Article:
# Is the Four-gradient of a Scalar Field a Four-Vector?

Consider a scalar field $$\phi$$ as a function of spacetime coordinates $$x^\mu$$. The four-gradient of $$\phi$$ is given by

$$$$\frac{\partial \phi}{\partial x^\mu} = \left( \frac{\partial \phi}{\partial t}, \frac{\partial \phi}{\partial x}, \frac{\partial \phi}{\partial y}, \frac{\partial \phi}{\partial z}\right)$$$$

I'm studying a little bit of classical field theory and in the topic of real scalar fields, it is common to introduce four-gradients of these fields.

My question then is: The components of this four-gradient are not the components of a four-vector. For example, take the first component, and considering $$t = t(x',t')$$

\begin{align} \frac{\partial \phi}{\partial t} &= \frac{\partial \phi}{\partial t'}\frac{\partial t'}{\partial t} + \frac{\partial \phi}{\partial x'}\frac{\partial x'}{\partial t}\\ &= \gamma \left( \frac{\partial \phi}{\partial t'} - v \frac{\partial \phi}{\partial x'} \right) \end{align}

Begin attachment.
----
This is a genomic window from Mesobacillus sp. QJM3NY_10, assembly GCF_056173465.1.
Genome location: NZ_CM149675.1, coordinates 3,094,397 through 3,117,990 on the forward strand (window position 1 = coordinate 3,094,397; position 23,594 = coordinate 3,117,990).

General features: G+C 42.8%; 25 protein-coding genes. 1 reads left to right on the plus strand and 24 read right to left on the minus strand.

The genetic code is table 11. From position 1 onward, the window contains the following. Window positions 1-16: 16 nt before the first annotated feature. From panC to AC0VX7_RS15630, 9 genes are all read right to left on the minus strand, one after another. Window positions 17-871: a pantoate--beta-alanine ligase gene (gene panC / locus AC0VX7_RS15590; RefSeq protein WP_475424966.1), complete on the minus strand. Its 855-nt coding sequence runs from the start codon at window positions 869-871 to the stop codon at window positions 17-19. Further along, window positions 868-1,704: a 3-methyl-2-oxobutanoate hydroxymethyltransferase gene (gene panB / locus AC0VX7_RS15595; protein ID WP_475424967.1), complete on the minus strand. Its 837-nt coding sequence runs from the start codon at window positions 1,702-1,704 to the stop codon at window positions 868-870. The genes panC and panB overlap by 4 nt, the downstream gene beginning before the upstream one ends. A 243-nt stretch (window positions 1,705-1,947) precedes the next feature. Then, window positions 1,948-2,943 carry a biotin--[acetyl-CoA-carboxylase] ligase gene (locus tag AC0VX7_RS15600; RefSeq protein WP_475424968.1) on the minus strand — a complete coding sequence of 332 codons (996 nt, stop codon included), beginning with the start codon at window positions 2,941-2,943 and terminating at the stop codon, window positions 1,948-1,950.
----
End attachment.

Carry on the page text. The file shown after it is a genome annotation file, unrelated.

EDIT: In some books I've read, the four-gradient $$\partial _\mu$$ is defined as a four-vector, and since the D'alambertian operator $$\Box = \partial _\mu \partial ^\mu$$ is a lorentz invariant, the four-gradients must be four-vectors. But my computations give me this unsatisfactory result. Am I doing computational mistake or what? Please help me.

The $$4$$-gradient is a $$4$$- vector.

Formally, when $$x^\mu\to x'^\mu=\Lambda^\mu{}_\nu x^\nu$$

\begin{align*} \partial'_\mu &=\frac{\partial}{\partial x'^\mu}\\ &=\frac{\partial}{\partial (\Lambda^\mu {}_\nu x^\nu)}\\ \end{align*} $$\therefore$$ \begin{align*} \Lambda^\mu {}_\nu\partial'_\mu&=\partial_\nu\\ \end{align*}

which makes $$\partial_\mu$$ a 4 vector and is precisely what you are getting